Actually by the end of 2010 the Innocence Inquiry Commission has only issued ONE exoneration. They have received 850 claims of actual innocence and only 3 of those were sent to hearing since their creation. And the vast majority of those were NOT for murder convictions. See here for data So the perception that there are guilty murderers being freed willy nilly to assuage the guilt of the liberals is laughable.

  • tarheel4life Apr 28, 2011

    Deathrow-pain-whatever- You didn't answer my questions. I assure you they're not THAT difficult, give it a try big guy.

    You Said:
    "So this North Carolina Innocence Inquiry Commission is really nothing more than a politically correct organization trying to soothe the nerves of the liberals. That about all they accomplish, compared to the load of work"

    I replied:
    So you don't think they actually free some innocent people? Or are you saying everyone who gets convicted of murder in court is 100% guilty?

    You said:


  • jurydoc Apr 28, 2011

    DeathRow - it is the specific mission of the Innocence Commission to review NEW evidence of ACTUAL innocence that has emerged since the conviction. You are simply wrong that they "discredit evidence" and "gets a TRUE murderer's conviction overturned." They were created by the legislature to investigate cases where new evidence of complete factual innocence has emerged since conviction. They do not review technical or procedural trial errors. The Commission is made up of eight members selected by the Chief Justice of the North Carolina Supreme Court and the Chief Judge of the North Carolina Court of Appeals. The members include a Superior Court Judge, a Prosecuting Attorney, a Defense Attorney, a Victim Advocate, a Member of the Public, a Sheriff, and two Discretionary members. Not exactly "pushovers" for considering evidence.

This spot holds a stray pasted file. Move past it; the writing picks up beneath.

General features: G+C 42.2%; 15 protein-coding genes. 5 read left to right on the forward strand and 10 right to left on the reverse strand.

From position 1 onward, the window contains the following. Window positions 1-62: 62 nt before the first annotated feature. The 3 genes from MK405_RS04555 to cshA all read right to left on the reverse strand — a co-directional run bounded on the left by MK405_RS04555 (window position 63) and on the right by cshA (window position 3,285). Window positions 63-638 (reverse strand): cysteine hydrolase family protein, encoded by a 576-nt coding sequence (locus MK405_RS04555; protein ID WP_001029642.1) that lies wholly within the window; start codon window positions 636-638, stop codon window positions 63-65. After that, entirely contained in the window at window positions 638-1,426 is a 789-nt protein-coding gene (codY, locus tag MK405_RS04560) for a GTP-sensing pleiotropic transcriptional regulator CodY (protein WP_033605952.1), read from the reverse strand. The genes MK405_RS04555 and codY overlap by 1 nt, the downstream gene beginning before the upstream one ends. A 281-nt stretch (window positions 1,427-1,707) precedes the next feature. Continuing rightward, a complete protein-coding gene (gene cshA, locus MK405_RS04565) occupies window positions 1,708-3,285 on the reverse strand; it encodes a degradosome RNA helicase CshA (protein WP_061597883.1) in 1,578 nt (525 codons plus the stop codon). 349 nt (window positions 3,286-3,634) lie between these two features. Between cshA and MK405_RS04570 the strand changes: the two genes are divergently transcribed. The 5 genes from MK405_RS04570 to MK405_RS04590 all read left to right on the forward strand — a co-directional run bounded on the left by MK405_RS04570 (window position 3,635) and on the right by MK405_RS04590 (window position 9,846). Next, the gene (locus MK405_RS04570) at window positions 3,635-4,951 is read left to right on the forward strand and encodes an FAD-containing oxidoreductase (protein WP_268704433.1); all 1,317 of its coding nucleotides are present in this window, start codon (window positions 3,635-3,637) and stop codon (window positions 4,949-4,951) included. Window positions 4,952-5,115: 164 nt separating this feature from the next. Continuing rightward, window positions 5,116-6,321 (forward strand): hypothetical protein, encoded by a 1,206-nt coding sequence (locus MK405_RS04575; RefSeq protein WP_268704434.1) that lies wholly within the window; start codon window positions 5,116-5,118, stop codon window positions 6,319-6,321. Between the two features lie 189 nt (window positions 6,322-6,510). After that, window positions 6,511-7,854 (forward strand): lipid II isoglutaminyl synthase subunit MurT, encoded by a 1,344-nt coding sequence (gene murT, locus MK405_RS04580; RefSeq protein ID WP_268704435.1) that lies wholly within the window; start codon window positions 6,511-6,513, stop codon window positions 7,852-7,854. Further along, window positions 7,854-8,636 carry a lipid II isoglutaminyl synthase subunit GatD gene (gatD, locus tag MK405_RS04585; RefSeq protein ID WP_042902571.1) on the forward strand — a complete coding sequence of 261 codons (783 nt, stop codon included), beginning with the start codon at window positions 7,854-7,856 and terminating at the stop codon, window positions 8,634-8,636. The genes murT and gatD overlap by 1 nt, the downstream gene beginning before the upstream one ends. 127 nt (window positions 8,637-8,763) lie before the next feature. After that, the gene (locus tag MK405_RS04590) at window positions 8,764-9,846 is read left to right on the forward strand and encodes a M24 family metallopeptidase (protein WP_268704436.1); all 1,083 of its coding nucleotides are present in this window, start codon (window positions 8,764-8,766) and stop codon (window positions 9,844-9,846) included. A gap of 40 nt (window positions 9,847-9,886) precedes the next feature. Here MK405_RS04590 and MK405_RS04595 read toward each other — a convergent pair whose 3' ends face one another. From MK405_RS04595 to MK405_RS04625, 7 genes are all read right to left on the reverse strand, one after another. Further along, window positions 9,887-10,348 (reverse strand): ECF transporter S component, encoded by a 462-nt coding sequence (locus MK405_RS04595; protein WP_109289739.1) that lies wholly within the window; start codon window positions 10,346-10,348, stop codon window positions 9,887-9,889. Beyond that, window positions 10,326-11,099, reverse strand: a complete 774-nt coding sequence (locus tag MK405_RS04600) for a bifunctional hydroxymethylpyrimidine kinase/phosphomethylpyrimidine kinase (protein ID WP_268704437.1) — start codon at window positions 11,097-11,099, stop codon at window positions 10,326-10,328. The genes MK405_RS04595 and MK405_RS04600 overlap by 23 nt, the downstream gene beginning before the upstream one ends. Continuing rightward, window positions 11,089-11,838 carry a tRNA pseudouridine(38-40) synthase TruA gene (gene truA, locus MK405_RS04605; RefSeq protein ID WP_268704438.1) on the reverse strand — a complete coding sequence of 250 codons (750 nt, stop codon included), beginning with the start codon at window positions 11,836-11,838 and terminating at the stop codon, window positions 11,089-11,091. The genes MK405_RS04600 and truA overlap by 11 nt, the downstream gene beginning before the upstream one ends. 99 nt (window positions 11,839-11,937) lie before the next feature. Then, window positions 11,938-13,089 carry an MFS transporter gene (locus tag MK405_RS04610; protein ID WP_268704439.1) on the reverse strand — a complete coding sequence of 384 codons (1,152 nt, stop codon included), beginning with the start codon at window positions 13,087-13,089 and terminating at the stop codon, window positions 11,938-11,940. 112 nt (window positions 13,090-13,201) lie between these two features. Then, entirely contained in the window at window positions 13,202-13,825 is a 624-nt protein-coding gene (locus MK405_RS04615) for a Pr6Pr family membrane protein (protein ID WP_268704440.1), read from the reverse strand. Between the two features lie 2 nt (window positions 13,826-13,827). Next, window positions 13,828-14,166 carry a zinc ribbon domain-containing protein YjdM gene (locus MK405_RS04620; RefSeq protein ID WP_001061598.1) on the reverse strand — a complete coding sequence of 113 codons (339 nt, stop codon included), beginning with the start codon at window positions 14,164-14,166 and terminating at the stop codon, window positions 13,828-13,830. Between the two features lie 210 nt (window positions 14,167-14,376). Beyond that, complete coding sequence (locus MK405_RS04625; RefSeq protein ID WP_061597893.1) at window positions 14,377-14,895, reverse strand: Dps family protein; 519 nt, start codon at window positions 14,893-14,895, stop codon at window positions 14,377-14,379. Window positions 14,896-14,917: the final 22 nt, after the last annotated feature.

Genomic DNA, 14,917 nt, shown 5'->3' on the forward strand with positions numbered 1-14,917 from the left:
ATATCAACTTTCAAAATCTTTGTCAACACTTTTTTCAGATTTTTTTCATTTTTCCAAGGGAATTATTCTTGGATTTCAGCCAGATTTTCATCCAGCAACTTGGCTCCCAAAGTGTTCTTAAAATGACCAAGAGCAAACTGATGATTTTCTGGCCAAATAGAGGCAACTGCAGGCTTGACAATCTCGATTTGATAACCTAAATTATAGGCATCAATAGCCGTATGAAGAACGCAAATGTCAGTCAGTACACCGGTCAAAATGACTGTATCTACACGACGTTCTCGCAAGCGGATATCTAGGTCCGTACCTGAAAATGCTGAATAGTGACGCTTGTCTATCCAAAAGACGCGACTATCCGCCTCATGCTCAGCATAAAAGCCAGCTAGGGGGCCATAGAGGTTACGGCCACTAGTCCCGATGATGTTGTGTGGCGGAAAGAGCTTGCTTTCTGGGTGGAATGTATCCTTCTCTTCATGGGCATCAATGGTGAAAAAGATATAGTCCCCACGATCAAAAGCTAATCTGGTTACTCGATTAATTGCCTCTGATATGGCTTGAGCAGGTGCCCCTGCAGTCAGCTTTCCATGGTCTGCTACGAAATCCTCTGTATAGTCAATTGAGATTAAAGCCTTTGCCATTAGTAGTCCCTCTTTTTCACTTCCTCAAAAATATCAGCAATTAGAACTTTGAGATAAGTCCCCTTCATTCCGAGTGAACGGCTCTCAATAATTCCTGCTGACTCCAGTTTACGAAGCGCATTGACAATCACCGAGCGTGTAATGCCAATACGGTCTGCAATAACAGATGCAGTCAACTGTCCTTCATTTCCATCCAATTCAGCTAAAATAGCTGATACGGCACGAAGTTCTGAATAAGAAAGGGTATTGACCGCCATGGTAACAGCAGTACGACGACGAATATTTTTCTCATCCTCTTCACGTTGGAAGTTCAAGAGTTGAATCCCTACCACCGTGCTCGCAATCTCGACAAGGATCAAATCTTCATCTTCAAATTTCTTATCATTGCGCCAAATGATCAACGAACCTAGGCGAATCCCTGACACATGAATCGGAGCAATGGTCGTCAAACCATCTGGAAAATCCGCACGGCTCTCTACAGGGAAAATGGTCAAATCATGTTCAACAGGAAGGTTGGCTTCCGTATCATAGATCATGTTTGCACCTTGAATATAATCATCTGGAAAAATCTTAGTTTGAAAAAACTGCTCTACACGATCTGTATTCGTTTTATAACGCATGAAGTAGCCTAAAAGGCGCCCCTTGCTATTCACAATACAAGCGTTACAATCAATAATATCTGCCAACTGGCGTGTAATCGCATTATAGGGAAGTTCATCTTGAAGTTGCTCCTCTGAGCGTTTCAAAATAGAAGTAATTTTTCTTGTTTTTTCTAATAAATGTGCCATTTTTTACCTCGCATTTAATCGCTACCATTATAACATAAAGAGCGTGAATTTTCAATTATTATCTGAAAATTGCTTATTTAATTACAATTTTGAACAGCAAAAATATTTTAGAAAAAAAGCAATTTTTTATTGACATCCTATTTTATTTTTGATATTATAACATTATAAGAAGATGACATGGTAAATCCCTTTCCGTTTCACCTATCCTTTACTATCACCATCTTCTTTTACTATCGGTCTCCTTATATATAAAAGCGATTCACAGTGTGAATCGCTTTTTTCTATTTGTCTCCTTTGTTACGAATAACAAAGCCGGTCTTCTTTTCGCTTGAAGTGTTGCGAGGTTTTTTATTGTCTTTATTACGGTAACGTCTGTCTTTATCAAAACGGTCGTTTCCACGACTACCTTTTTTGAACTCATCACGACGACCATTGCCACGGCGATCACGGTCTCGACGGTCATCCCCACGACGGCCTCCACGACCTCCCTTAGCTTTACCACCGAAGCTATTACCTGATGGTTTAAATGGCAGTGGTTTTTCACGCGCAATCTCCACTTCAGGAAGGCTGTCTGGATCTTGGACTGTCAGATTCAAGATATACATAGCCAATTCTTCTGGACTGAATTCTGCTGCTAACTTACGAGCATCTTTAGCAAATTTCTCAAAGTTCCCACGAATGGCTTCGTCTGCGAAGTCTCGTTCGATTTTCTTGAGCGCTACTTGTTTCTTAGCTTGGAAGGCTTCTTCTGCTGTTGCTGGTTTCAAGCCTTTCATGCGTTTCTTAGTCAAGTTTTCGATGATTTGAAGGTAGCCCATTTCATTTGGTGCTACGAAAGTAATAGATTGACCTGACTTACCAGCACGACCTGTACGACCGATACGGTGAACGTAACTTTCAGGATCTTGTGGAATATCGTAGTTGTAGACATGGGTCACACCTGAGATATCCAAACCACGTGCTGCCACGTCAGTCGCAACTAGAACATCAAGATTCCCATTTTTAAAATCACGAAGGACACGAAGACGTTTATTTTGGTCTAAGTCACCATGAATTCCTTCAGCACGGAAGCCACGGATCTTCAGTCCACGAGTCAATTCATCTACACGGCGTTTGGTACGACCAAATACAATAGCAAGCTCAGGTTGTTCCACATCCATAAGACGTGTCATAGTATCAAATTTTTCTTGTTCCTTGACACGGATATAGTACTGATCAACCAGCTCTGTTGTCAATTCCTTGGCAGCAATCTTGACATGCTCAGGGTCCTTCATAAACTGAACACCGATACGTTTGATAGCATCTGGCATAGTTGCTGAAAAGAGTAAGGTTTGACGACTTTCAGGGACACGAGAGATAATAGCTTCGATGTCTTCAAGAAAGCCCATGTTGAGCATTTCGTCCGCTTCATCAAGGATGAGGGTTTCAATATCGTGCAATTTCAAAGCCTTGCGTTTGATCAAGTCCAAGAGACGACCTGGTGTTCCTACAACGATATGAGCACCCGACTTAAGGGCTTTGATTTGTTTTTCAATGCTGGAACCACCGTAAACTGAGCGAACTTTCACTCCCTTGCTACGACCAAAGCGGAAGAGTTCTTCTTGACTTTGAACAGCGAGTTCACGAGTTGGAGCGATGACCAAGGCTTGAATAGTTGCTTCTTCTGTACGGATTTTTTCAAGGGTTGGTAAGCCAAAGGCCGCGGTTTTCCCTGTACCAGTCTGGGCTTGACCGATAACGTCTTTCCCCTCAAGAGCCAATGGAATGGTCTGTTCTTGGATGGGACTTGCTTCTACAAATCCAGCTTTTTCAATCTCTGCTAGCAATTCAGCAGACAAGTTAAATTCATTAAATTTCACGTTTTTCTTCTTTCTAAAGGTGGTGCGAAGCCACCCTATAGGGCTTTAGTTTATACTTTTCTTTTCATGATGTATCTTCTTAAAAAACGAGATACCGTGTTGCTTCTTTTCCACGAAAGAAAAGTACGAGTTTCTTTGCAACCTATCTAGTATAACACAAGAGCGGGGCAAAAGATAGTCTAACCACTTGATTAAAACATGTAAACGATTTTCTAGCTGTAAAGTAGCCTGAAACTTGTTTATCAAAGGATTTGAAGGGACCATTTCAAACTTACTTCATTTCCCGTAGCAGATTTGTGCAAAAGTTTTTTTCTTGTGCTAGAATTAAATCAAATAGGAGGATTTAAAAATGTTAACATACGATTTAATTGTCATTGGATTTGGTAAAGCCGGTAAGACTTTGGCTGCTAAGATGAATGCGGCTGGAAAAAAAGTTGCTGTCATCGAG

• DeathRow-IFeelYourPain-NOT Apr 28, 2011

    jurydoc: "Given the fact that they are "freed" based on a finding of actual innocence."

    I have to disagree that ALL of these criminals are found 'innocent'. Many of these convictions are repealed because they are able to discredit evidence used to convict. That's VERY different than saying they were definitely innocent. As I said earlier, I believe some were guilty, it just wasn't proved. I'm not convinced that Greg Taylor is innocent. They just got evidence thrown out.

  • americancitizen27 Apr 28, 2011

    If these attorneys were genuinely concerned, then the delay in time it has taken them accomplish their alleged goals would not be. In fact, and I can willingly testify that the office of the State Attorney General is excessively corrupt and this has trickled down to the local police and sheriff departments.

    This state is in trouble for a wide variety of heinous crimes it carried out against innocent persons because of politics or motives that were beyond the scope of that person so harmed.

    As long as the federal government fails to protect these citizens from that deliberate and wantonness of crimes, Roy Cooper and his unlawfully acting officers will go free to hurt again.

    This man should be in prison, as should many, many subordinate officers throughout the State of North Carolina that by Respondeat Superior doctrine of the law - he is ultimately responsible for all of their conduct.

  • andy2 Apr 28, 2011

    Click to view my profile DeathRow-IFeelYourPain-NOT - I think your rational is closed minded and is the prime reason the innocence project is in place. Greg Taylor spent 17 years in prison and was later exonerated not just set free. I am not so naive to believe he is not guilty of something. But not murder. using your rational he would have been executed years ago.